MedicalResearch.com Interview with: Dan P. Ly, MD, PhD, MPP Physician and an Assistant Professor Division of General Internal Medicine and Health Services Research David Geffen School of Medicine at UCLA MedicalResearch.com: What is the background for this study? Response: Cognitive biases, or ways of thinking that may deviate from rationality, are thought to influence physician decision-making, but there has been little large-scale evidence of their existence clinically. There is some large-scale evidence of the availability heuristic, under which the likelihood of an event is affected by how easily it comes to mind, but there’s little large scale evidence of other cognitive biases affecting physicians.  (more…)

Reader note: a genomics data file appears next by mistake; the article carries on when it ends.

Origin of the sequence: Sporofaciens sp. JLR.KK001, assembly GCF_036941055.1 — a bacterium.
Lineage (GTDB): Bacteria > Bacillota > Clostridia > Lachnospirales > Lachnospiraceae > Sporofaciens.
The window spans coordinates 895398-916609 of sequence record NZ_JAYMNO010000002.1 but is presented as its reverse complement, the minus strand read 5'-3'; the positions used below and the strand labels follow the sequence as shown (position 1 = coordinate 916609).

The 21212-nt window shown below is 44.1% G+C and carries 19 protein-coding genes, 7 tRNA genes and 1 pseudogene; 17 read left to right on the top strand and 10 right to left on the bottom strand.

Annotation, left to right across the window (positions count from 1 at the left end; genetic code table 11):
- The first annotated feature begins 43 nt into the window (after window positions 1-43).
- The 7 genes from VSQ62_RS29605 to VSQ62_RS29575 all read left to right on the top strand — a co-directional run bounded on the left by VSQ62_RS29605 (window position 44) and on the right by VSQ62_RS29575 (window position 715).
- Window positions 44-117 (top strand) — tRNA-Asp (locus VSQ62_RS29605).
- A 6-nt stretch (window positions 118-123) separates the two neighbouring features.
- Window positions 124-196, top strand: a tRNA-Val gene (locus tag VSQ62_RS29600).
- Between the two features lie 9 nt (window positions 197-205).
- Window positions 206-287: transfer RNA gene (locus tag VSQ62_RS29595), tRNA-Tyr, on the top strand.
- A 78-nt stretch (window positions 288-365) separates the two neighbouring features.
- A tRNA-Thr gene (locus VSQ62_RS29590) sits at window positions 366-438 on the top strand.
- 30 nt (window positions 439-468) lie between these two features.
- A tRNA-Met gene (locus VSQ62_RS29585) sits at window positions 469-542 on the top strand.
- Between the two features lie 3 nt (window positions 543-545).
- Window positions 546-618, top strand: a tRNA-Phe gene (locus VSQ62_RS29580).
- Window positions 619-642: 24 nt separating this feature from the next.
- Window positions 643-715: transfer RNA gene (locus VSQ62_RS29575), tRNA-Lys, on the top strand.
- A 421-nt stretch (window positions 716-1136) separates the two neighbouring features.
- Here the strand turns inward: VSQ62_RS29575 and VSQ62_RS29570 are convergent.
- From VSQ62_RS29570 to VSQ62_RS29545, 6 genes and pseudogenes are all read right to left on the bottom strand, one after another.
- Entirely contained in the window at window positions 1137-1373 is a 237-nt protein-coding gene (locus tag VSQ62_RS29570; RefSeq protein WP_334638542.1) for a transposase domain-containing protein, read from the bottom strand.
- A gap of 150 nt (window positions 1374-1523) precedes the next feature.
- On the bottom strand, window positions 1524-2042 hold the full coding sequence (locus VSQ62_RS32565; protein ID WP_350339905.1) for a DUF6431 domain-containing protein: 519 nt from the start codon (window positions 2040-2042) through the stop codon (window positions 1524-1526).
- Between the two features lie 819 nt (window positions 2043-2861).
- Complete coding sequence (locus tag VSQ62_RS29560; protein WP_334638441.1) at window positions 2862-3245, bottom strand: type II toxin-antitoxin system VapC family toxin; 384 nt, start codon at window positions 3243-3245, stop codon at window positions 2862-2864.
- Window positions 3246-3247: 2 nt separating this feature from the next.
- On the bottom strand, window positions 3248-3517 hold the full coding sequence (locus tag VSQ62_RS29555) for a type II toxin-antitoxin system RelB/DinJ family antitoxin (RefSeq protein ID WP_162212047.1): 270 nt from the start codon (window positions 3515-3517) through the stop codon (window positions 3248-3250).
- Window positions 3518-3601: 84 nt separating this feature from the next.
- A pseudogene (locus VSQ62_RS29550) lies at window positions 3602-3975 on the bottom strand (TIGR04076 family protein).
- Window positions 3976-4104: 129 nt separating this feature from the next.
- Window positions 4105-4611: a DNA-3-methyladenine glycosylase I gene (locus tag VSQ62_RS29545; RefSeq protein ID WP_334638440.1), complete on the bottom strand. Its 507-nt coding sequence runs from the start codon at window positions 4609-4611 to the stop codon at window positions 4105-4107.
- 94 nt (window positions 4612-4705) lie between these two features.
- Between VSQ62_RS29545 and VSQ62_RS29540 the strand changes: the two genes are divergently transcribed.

Author Interviews, Cannabis, JAMA, OBGYNE, Pediatrics / 26.06.2023

MedicalResearch.com Interview with: Alex P. Miller, PhD TranSTAR T32 Postdoctoral Fellow Department of Psychiatry Washington University School of Medicine St. Louis, MO   MedicalResearch.com: What is the background for this study? Response: Adolescent cannabis use is increasing in the United States. Prior research suggests that people who start using cannabis earlier are more likely to engage in problematic use and also experience greater mental health challenges and socioeconomic disadvantages overall. For example, children who begin using cannabis early are more likely to have behavioral problems and disorders and are more less likely to complete school. In our study, we used data from the Adolescent Brain Cognitive Development (ABCD) Study, which is following nearly 12,000 kids across the nation to track behavior and brain development as well as health from middle childhood to young adulthood. We looked at what factors are associated with the initiation of cannabis use by age 12-14. (more…)